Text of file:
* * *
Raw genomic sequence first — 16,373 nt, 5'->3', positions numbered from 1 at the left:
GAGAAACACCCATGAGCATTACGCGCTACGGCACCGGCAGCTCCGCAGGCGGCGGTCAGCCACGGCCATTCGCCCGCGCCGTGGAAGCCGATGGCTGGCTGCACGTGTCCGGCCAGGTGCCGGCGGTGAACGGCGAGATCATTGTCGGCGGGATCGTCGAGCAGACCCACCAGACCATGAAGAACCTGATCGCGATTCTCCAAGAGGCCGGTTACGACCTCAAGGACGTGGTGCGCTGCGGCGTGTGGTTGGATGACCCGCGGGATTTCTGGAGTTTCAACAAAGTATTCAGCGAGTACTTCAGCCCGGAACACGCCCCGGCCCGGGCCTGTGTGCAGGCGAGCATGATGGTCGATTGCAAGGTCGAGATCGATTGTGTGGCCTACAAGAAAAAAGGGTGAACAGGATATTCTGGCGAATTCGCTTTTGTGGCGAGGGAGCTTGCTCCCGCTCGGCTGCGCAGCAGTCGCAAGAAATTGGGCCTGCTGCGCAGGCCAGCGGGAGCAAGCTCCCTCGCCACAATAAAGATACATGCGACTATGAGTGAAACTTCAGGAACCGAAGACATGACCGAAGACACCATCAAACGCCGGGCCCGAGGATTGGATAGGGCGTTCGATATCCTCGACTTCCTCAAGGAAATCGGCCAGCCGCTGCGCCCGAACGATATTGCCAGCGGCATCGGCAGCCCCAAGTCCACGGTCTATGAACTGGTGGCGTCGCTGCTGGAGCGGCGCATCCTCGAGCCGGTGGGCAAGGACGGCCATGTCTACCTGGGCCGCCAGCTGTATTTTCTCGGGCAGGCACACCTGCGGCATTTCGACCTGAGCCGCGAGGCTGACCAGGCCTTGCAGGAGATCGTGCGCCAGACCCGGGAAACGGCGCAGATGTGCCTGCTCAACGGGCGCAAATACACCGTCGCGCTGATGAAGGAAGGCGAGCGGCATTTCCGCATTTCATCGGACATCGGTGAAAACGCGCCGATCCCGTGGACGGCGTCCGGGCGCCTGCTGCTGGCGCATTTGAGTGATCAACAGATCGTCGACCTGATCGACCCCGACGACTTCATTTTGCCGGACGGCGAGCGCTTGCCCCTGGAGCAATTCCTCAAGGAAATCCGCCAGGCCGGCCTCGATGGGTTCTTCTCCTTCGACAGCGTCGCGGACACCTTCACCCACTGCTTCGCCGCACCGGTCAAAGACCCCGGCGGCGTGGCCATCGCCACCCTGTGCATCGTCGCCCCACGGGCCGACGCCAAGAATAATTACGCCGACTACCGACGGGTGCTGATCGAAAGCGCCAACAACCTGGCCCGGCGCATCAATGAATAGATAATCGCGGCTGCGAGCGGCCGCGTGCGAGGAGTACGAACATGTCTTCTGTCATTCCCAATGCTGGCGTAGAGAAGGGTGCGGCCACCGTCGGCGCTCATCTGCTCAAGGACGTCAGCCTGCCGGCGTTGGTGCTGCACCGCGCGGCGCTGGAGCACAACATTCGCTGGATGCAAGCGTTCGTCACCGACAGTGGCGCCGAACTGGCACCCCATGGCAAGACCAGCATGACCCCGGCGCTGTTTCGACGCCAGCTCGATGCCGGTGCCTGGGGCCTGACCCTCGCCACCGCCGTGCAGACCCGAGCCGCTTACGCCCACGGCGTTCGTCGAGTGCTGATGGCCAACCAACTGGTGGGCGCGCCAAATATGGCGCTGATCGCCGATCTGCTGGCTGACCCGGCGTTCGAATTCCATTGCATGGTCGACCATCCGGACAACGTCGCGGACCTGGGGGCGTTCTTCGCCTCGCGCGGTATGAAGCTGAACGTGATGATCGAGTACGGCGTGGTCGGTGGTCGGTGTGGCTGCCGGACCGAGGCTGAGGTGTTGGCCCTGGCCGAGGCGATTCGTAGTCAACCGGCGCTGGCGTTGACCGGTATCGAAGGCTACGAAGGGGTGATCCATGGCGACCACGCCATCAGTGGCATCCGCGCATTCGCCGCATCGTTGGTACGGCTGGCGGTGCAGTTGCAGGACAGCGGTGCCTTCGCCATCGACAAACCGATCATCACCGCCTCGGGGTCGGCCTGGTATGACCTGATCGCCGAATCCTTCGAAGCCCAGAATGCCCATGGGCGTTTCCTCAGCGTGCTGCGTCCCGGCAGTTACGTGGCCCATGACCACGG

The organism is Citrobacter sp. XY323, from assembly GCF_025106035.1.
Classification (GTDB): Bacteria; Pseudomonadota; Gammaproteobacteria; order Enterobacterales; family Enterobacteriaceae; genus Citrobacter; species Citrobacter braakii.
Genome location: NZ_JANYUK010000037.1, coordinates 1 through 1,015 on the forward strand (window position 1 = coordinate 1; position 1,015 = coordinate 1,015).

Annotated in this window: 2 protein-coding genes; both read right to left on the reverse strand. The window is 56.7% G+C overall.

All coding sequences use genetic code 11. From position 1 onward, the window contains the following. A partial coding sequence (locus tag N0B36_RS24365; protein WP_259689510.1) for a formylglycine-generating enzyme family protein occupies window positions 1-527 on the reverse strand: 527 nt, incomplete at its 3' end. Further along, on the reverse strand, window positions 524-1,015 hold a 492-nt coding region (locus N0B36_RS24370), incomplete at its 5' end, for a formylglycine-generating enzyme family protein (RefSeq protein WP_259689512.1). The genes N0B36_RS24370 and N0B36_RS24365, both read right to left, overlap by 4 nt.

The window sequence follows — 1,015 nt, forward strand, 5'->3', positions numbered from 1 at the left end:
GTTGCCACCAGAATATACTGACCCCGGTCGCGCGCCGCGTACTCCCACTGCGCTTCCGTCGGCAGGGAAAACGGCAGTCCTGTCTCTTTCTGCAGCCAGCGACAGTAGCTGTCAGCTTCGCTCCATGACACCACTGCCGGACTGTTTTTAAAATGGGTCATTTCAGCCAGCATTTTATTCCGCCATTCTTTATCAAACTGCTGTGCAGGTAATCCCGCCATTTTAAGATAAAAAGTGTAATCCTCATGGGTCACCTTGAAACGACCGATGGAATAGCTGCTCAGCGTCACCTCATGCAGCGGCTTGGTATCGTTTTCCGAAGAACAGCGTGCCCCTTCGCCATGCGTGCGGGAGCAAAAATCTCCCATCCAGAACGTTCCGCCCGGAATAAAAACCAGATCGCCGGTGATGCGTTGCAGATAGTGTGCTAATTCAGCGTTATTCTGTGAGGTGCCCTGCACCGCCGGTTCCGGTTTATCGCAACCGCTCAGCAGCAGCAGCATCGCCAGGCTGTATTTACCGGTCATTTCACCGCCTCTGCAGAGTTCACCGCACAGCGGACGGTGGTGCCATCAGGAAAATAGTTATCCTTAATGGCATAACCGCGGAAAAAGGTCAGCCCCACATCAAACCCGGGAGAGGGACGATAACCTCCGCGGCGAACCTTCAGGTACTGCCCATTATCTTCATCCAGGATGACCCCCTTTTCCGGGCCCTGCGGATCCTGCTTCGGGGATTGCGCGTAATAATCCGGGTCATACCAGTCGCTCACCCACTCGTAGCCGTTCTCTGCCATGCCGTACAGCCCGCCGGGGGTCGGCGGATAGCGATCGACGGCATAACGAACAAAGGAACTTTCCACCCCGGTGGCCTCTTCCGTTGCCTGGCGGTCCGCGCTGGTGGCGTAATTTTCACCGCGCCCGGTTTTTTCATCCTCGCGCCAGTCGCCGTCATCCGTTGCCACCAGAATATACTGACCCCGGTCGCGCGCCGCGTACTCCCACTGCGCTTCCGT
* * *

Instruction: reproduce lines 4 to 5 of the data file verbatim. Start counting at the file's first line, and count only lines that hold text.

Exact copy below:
Classification (GTDB): Bacteria; Pseudomonadota; Gammaproteobacteria; order Enterobacterales; family Enterobacteriaceae; genus Citrobacter; species Citrobacter braakii.
Genome location: NZ_JANYUK010000037.1, coordinates 1 through 1,015 on the forward strand (window position 1 = coordinate 1; position 1,015 = coordinate 1,015).